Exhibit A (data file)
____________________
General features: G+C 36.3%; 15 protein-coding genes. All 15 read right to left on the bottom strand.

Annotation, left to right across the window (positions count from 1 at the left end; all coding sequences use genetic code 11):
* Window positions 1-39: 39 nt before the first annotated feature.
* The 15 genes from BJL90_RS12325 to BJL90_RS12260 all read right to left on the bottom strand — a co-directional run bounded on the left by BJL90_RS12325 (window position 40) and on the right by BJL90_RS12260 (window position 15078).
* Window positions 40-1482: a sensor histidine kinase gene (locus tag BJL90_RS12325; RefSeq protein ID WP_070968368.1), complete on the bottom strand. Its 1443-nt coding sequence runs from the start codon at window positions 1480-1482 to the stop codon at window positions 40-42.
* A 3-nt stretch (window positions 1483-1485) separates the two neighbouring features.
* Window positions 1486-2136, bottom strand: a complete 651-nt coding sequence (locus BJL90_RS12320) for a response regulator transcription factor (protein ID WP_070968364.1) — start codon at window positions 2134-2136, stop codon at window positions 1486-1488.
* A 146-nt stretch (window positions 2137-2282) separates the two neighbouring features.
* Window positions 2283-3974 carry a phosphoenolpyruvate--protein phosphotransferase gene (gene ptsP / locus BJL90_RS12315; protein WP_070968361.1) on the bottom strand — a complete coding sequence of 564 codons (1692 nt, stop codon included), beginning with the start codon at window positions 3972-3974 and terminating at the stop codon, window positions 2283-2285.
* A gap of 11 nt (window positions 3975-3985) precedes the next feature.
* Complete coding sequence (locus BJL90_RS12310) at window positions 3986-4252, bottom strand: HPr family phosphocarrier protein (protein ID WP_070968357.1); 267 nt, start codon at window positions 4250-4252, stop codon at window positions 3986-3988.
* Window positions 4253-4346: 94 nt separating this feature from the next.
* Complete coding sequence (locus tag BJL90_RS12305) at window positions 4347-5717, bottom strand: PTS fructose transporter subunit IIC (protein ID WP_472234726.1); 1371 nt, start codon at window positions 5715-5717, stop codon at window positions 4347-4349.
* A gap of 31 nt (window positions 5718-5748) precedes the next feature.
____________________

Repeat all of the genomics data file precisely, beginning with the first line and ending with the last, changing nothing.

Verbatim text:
General features: G+C 36.3%; 15 protein-coding genes. All 15 read right to left on the bottom strand.

Annotation, left to right across the window (positions count from 1 at the left end; all coding sequences use genetic code 11):
* Window positions 1-39: 39 nt before the first annotated feature.
* The 15 genes from BJL90_RS12325 to BJL90_RS12260 all read right to left on the bottom strand — a co-directional run bounded on the left by BJL90_RS12325 (window position 40) and on the right by BJL90_RS12260 (window position 15078).
* Window positions 40-1482: a sensor histidine kinase gene (locus tag BJL90_RS12325; RefSeq protein ID WP_070968368.1), complete on the bottom strand. Its 1443-nt coding sequence runs from the start codon at window positions 1480-1482 to the stop codon at window positions 40-42.
* A 3-nt stretch (window positions 1483-1485) separates the two neighbouring features.
* Window positions 1486-2136, bottom strand: a complete 651-nt coding sequence (locus BJL90_RS12320) for a response regulator transcription factor (protein ID WP_070968364.1) — start codon at window positions 2134-2136, stop codon at window positions 1486-1488.
* A 146-nt stretch (window positions 2137-2282) separates the two neighbouring features.
* Window positions 2283-3974 carry a phosphoenolpyruvate--protein phosphotransferase gene (gene ptsP / locus BJL90_RS12315; protein WP_070968361.1) on the bottom strand — a complete coding sequence of 564 codons (1692 nt, stop codon included), beginning with the start codon at window positions 3972-3974 and terminating at the stop codon, window positions 2283-2285.
* A gap of 11 nt (window positions 3975-3985) precedes the next feature.
* Complete coding sequence (locus BJL90_RS12310) at window positions 3986-4252, bottom strand: HPr family phosphocarrier protein (protein ID WP_070968357.1); 267 nt, start codon at window positions 4250-4252, stop codon at window positions 3986-3988.
* Window positions 4253-4346: 94 nt separating this feature from the next.
* Complete coding sequence (locus tag BJL90_RS12305) at window positions 4347-5717, bottom strand: PTS fructose transporter subunit IIC (protein ID WP_472234726.1); 1371 nt, start codon at window positions 5715-5717, stop codon at window positions 4347-4349.
* A gap of 31 nt (window positions 5718-5748) precedes the next feature.